News - Capital University Law School

With Support from Moyer Fellowship, Elizabeth Williams Helps Others

4/9/2018  -  Capital Law students and alumni have long been leaders in giving back to their communities, and Elizabeth Williams, L’19, did not wait for graduation to follow in this tradition. Ms. Williams recently took her passion for public service to the next level, creating resources to help people rebuild their lives after incarceration. She did this with the support of the Chief Justice Thomas J. Moyer Fellowship and the mentorship of a committed Capital alum, Mindy Yocum, L ’11.

Williams learned of the fellowship opportunity from Ashley Messick, Pro Bono Coordinator for the Law School. Messick also put Williams in touch with Ms. Yocum. A few years after graduation, Ms. Yocum had decided to start her own public interest law firm to help those who are sometimes unable to afford the counsel they need. Her innovative work for clients of modest means was recently featured in the September, 2017, issue of the ABA Journal.

“Mindy’s firm works to provide access to the courts for clients who are disadvantaged and without knowledge of the legal system. She does a lot of pro bono work and was specifically interested in re-entry issues,” Williams said. “I thought that the work we could do together fit well within one of Chief Justice Moyer’s initiatives.” One specific initiative was the promotion and sustenance of civic education, which drove Williams’ work over the summer.

“I created a workbook for individuals who are close to release from incarceration, who are post-release and looking for resources, and who have been released but find that their prior record is hindering their reintegration into society,” she said.

The workbook includes a practical, step-by-step guide to gaining employment through Certificates of Qualification for Employment, Certificates of Achievement and Employability, and Record-Sealing. She plans on expanding it to include resources about driver’s license reinstatement, child support, housing, counseling and addiction services, and healthcare.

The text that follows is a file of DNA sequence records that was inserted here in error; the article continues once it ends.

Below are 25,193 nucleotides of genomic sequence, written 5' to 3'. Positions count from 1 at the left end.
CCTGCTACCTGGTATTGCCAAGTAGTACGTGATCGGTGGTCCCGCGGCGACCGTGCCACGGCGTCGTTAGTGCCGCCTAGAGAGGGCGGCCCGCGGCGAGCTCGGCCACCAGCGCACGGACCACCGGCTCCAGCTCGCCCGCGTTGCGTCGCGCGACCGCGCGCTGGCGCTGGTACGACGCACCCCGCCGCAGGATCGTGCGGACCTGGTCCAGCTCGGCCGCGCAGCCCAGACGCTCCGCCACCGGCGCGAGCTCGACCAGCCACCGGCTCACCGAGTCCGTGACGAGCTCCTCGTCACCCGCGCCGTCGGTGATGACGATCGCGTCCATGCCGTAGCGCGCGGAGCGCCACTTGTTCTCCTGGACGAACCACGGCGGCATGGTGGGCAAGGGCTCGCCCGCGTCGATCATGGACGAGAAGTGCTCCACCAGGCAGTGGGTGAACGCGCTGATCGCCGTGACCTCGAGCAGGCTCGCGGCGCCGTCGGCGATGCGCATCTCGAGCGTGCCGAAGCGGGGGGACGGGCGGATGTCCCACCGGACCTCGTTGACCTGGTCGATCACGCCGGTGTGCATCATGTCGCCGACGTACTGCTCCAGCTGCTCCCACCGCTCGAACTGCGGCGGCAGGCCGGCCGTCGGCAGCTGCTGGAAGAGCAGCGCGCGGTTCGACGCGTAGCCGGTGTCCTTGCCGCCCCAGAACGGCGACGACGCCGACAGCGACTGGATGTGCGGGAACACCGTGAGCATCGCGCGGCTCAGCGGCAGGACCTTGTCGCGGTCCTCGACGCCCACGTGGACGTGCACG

During the summer fellowship, she worked with individuals from Legal Aid Society, the Ohio Department of Rehabilitation and Correction, and various other organizations to expand her resource base and introduce the workbook into prisons around Ohio.

“Too often people with a criminal record are written off as expendable, but I think they still have much to offer society, and with the proper help, they can be extremely productive and lead crime-free lives,” Williams said.

The Delaware, Ohio native, who earned her undergraduate degree in psychology from Ohio University, came away from the fellowship experience with some new insights.

“I have learned just how hard it is for individuals to regain status in society after release from prison,” she said. “Some of the paperwork is hard for me -- as a law student -- to complete. Some individuals may have never used a computer or don’t have the resources to even get to the library and use one. I know this is something I will carry with me as an attorney. I plan to continue my effort to help individuals with re-entry, because our society’s success depends on it.”

The Moyer Fellowship was created by the Ohio State Bar Association with the support of the Ohio State Bar Foundation. The $5,000 award is presented to exceptional first- or second-year students enrolled in an Ohio law school to fund a summer opportunity advancing one of Chief Justice Moyer’s primary initiatives, including improved access to the courts, civility, and the rule of law.